Rio Grande takes place after the Civil War when the Union turned their attention towards the Apaches. Union officer Kirby Yorke is in charge of an outpost on the Rio Grande in which he is ... See full summary »
Wyatt Earp and his brothers Morgan and Virgil ride into Tombstone and leave brother James in charge of their cattle herd. On their return they find their cattle stolen and James dead. Wyatt takes on the job of town marshal, making his brothers deputies, and vows to stay in Tombstone until James' killers are found. He soon runs into the brooding, coughing, hard-drinking Doc Holliday as well as the sullen and vicious Clanton clan. Wyatt discovers the owner of a trinket stolen from James' dead body and the stage is set for the Earps' long-awaited revenge. Written by
Doug Sederberg <email@example.com>
As the Earps are finishing dinner, James Wyatt pulls out a Celtic Cross and Morgan from a distance notices and comments to Wyatt "There goes that chingadera again."
chingadera noun (fem.) (pl. chingaderas) 1. Mexico - missing translation (an immoral or illegal act, often with the idea of treason or deceit). 2. Mexico - shit, crap (a thing of little value or quality, or an unspecified object). 3. Mexico - bullshit (nonsense, stupidity, false statements). Morgan probably was referring to the 2nd definition. See more »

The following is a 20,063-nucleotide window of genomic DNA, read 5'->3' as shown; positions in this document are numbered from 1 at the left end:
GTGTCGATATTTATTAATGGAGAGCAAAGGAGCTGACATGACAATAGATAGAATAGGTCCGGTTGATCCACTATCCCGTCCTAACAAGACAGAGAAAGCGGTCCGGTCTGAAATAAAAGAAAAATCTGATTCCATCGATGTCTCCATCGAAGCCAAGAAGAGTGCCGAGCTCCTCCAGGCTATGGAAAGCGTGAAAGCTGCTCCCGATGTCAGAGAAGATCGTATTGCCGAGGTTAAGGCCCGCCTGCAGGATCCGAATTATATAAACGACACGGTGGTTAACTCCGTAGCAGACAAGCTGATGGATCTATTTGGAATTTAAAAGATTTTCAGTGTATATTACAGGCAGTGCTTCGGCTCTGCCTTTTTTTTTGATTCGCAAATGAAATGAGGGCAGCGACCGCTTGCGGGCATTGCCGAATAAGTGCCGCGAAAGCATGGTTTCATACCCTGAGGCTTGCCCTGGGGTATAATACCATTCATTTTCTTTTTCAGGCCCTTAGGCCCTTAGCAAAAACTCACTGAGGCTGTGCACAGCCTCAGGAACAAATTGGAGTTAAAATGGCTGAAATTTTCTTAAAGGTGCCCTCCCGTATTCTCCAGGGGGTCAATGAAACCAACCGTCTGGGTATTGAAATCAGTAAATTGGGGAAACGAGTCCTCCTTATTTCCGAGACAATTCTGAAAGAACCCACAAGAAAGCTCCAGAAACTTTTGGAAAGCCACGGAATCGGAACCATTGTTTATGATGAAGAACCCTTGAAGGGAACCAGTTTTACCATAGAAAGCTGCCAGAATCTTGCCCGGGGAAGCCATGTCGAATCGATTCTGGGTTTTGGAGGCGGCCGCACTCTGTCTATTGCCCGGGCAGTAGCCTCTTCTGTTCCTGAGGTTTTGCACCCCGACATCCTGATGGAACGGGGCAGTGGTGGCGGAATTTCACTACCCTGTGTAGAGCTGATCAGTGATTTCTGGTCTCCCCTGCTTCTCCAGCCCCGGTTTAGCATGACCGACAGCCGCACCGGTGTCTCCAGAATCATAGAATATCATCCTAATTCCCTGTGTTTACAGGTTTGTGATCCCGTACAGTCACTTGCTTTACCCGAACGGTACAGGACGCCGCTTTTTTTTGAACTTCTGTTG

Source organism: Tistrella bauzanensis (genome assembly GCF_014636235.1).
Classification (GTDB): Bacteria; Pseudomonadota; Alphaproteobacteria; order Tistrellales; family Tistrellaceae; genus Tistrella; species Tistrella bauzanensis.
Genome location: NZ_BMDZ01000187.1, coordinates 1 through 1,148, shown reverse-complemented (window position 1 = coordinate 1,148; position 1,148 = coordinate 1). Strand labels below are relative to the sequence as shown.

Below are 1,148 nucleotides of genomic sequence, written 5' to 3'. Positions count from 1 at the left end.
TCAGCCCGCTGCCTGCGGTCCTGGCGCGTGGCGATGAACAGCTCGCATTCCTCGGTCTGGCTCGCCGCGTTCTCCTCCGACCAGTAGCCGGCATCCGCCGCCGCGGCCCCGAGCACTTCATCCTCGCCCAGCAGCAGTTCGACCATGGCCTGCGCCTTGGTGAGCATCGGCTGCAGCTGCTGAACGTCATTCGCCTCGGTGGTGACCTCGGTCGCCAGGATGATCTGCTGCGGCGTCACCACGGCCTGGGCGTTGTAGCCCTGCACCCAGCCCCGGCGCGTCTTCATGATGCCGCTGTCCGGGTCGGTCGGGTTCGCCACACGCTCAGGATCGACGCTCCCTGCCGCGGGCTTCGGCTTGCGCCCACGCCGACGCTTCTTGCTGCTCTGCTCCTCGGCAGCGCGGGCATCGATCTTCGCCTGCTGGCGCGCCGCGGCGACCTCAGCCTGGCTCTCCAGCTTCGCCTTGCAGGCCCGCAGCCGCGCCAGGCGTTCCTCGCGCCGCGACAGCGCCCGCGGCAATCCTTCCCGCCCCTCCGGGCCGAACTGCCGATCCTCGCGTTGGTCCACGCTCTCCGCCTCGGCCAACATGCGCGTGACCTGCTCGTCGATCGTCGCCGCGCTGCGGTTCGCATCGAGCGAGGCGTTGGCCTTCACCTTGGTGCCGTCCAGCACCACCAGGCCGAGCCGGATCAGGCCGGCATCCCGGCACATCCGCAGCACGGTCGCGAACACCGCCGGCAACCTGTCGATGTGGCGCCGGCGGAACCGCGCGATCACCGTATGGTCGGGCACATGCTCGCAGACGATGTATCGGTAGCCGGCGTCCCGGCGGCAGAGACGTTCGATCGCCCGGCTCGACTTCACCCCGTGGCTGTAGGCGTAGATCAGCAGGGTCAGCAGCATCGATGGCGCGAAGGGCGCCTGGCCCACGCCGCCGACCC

The ages of the Earp brothers is reversed. In the movie, James is in his late teens, Virgil is in his twenties, Wyatt is about thirty, and Morgan is well into his thirties. In actuality, at the time of the OK Corral gunfight, James was 40, Virgil was 38, Wyatt was 33, and Morgan was 30. See more »
[Chihuahua has just been seriously wounded]
Mac, you and Buck go down and clean up the saloon. Put a couple of tables together and put some lights around 'em. Doc, you're going to operate.
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I'm not a huge fan of westerns, but the info on this from IMDb drew me to watch it when it showed up on American Movie Classics, and I was richly rewarded. This is truly a beautifully done film, and makes one understand John Ford's reputation in this genre. The understated Henry Fonda and the volcanic Victor Mature somehow work well against each other. The script is low-key and naturalistic, allowing the action to stand out. The cinematography is spectacular, both in the wide open panoramas and in the more intimate personal scenes. Interior lighting, in particular, is very skillfully used. Seeing Walter Brennan, playing against type, makes one appreciate how much better an actor he was than in the amiable, doddering bumpkin roles he got so typecast in later on. To use an overworked term, a classic.
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